Money Matters: Consequences of Campaign Finance Reform in House Elections
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BeschreibungMethods of campaign financing have been controversial since George Washington first ran for office, and debates over campaign finance reform have raged just as long. Contemporary critics of reform often contend that it would decrease electoral competition, voter turnout, and the amount of information voters receive about candidates. Money Matters subjects these criticisms to careful, systemic analysis-using simulations, aggregate vote analyses, and individual-level data analyses based on House elections-and concludes that reform, with modest public subsidies and spending limits, would enhance rather than diminish the U.S. system of democratic governance.
InhaltsverzeichnisChapter 1 Introducing Campaign Finance Reform Chapter 2 A Brief History of Campaign Finance and Campaign Finance Reform Chapter 3 Excessive Spending, Candidate Viability, and Free Speech Chapter 4 Electoral Competition and Campaign Finance Reform Chapter 5 The Question of Voter Turnout, Part I Chapter 6 The Question of Voter Turnout, Part II Chapter 7 Democracy and Citizen Involvement: Campaign Spending and Cognitive Engagement Chapter 8 FECA's Loopholes: Soft Money, Independent Expenditures, and Issue Advocacy Campaigns Chapter 9 Improving the Electoral Process through Campaign Finance Reform
PortraitRobert K. Goidel is assistant professor of political science at Indiana State University. Donald A. Gross is associate professor of political science at the University of Kentucky. Todd G. Shields is assistant professor of political science at the University of Arkansas.
PressestimmenGoidel, Gross, and Shields provide a valuable service to those interested in campaign finance reform in bringing state-of-the-art empirical analysis to proposed reforms. Proponents of reform will find the book a valuable resource. Students in courses on elections and Congress will appreciate the well-organized discussions of reform's history, FECA loopholes, reform alternatives, and pro and con arguments. -- Douglas Rose, Tulane University Political Science Quarterly Their analysis of three approaches to campaign finance reform - do little, moderate, and comprehensive - argues for a comprehensive approach with an emphasis on full public financing of congressional elections. -- R. A. Strickland, Appalachian State University Social and Behavioral Sciences The book has something for every reader. For the political science novice it provides a thorough look at the role of money in politics and at various reform proposals. For the advanced student or professional it provides a provocative argument for comprehensive reform that challenges many of the conclusions in the contemporary literature. -- Bruce F. Nesmith, Coe College Perspective On Political Science, Vol. 29, No. 2 Money Matters is well written, current, fact filled, and, at times, provocative. The scholarship is sound and well grounded in the literature, which is given an extensive review. The authors challenge many of the assumptions that have come to surround proposals for campaign finance reform, especially those proposals designed to reduce expenditures. This is a timely book on a timely topic, unlikely to be rendered passe. -- Charles S. Bullock III, University of Georgia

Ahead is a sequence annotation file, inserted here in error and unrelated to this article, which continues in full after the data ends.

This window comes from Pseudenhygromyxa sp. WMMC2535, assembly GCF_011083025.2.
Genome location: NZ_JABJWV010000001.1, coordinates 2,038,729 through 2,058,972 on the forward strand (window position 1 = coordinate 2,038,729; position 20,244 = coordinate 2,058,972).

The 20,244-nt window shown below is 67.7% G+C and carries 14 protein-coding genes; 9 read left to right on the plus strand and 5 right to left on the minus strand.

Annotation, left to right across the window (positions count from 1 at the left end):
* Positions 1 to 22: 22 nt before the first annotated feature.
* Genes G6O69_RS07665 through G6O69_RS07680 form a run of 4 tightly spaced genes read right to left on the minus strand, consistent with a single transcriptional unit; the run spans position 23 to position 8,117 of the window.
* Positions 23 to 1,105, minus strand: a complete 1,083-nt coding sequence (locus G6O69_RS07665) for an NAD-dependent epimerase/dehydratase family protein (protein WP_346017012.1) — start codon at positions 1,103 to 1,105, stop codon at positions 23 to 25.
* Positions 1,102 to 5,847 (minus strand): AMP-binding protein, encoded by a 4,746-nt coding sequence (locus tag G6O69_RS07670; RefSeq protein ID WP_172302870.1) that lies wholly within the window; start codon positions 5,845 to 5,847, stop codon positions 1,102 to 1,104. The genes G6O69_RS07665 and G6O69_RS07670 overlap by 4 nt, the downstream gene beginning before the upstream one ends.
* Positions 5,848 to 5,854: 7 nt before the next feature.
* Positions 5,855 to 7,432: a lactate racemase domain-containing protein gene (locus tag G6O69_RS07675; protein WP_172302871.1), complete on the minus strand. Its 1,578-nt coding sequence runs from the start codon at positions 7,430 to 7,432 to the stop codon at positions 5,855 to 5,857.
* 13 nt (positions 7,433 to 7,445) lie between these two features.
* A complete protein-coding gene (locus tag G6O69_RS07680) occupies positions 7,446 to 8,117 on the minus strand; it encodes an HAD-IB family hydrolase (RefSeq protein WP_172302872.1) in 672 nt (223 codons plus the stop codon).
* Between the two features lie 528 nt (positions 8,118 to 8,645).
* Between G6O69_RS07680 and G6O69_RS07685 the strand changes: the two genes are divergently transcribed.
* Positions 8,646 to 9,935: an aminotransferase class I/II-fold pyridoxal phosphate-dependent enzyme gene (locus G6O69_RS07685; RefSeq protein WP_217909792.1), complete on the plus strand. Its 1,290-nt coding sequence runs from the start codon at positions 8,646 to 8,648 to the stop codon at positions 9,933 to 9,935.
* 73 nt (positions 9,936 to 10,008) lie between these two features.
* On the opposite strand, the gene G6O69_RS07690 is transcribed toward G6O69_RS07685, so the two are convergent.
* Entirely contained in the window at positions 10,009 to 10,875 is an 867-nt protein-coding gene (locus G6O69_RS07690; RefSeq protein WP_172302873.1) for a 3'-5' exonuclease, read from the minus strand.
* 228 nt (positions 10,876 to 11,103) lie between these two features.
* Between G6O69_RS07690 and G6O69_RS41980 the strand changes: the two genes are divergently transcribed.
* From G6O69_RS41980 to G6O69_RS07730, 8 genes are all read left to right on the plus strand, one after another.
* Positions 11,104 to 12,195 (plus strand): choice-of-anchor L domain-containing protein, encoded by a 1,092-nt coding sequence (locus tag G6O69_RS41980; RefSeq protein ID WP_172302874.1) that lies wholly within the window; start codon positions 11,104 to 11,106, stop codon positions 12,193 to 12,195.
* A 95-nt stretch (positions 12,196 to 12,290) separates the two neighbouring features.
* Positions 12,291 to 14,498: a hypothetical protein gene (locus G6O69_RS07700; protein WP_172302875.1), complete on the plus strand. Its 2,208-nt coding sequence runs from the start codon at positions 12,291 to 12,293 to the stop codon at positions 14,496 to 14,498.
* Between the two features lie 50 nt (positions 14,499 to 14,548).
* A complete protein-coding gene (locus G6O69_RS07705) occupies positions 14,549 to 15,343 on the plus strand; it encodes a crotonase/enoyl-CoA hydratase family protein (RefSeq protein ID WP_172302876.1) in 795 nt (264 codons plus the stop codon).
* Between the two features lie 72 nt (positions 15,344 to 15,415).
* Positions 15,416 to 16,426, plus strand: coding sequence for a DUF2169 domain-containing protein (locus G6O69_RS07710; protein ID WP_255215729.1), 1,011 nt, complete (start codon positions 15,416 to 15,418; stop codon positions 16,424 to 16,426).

Untertitel: New. Sprache: Englisch.
Verlag: ROWMAN & LITTLEFIELD PUBL GROU
Erscheinungsdatum: April 1999
Seitenanzahl: 228 Seiten